New 2013 draft plan - to be released soon.

2007 Recovery Plan

Research

Flock counts

1. Determine the minimum number known to be alive and to gain an insight into previous seasons breeding success. 

Birdlife Australia with the help of volunteers conducts an annual count (usually April/May). 

2. Investigate how this data may be used in a long-term analysis of population trends.

2013 Annual count, 1118 birds (excluding double counts) were counted in Stringybark forest across the species range in South East of SA and South West Victoria in May.   

The 2013 count was down by 350 birds on the 2012 count of 1468 birds  but it is likely that birds were just missed on the day, rather than the population suffering a significant decline over the last year.

2015 Annual count, 1545 birds (excluding double counts). This count wa heldin May and had 77 more birds than the previous best tally of 1468 recorded back in 2012.

2016 Annual count, 901 birds (excluding double counts) which is a decline since the previous year's count of  1545 birds.

It is important to note that fluctuations in annual counts will occur as birds may be more dispersed or concentrated across their range from one year to the next. The critically small population is believed to be still in decline based on the ongoing loss and deterioration of the species’ key habitats.

In order to better refine the flock count methodology the project team developed a new survey protocol in 2015/16 which clearly describes the manner in which flock counts are to be conducted.

3. Analyse flock count data and compare results with food availability information. 

Year 7 of a 10 year study has found a definite link between breeding success and food availability. Red-tails are absolutely dependant on the fruit from the two types of local stringybarks (Desert and Brown Stringybark). Red-tails also eat from Bulokes but Stringybarks provide year round food (Bulokes only have seed available for a couple of months a year).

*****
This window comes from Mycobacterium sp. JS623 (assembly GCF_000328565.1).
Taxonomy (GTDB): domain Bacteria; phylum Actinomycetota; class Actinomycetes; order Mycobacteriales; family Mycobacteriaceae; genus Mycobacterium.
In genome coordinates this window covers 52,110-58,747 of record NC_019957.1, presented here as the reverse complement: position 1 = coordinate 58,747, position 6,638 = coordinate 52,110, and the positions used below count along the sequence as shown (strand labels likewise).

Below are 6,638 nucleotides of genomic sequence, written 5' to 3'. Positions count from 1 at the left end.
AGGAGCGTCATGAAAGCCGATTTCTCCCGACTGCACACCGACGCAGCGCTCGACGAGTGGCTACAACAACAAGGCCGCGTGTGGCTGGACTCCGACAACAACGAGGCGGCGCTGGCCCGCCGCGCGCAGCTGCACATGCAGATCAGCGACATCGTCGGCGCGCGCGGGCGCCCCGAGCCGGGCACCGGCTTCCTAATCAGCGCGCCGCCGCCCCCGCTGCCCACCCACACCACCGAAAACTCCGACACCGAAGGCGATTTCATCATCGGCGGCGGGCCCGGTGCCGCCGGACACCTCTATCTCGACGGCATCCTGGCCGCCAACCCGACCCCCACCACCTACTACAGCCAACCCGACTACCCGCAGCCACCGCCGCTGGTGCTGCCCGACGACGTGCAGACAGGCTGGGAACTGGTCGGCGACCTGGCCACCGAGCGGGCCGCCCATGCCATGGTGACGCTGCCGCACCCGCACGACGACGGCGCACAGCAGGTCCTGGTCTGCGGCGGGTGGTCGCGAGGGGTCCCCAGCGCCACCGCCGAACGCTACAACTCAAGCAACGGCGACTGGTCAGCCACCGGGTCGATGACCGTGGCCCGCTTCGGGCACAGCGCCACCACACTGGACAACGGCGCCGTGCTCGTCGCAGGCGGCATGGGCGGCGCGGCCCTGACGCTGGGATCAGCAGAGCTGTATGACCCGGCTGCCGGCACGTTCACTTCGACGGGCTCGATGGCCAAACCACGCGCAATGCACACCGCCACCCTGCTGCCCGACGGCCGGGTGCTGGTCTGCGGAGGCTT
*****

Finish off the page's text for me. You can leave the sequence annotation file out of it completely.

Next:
Monitoring of seed crop revealed that in the breeding season of 2015 there were basically no new seed crops on Stringybark trees at any of the monitoring sites across the Red-tail range. In seven years of detailed monitoring of Stringybark seed production the recovery team has never seen a year with so little food for Red-tails. 

Monitoring of flock counts in 2016 also found that either no young from the past three years have survived to join flocks or that there has been an increase in the death rates of adult females.

Flock count surveys summary

Nest trees

Undertake surveys to locate and protect nest trees. The Nest Incentive Scheme has been set up to encourage reporting of nests. Fifteen nests were reported to the project team over the 2012/13 season (September -January), with 6 confirmed new nests. Since July 2011 there are 14 new confirmed nest sites. New nests have been found near Benayeo, Casterton, Powers Creek, Edenhope, Dry Creek and Naracoorte.  No new nests were found over the 2014- 15 breeding season. Of the 14 ‘new’ nests found, five have been re-used by Red-tails again in subsequent years. 

The Nest Incentive Scheme continues for the 2016/17 season. Anyone who observes nesting behaviour is encouraged to report their observations to the Project Coordinator on 1800 262 062 or by e-mail

Stringybark seed crop assessments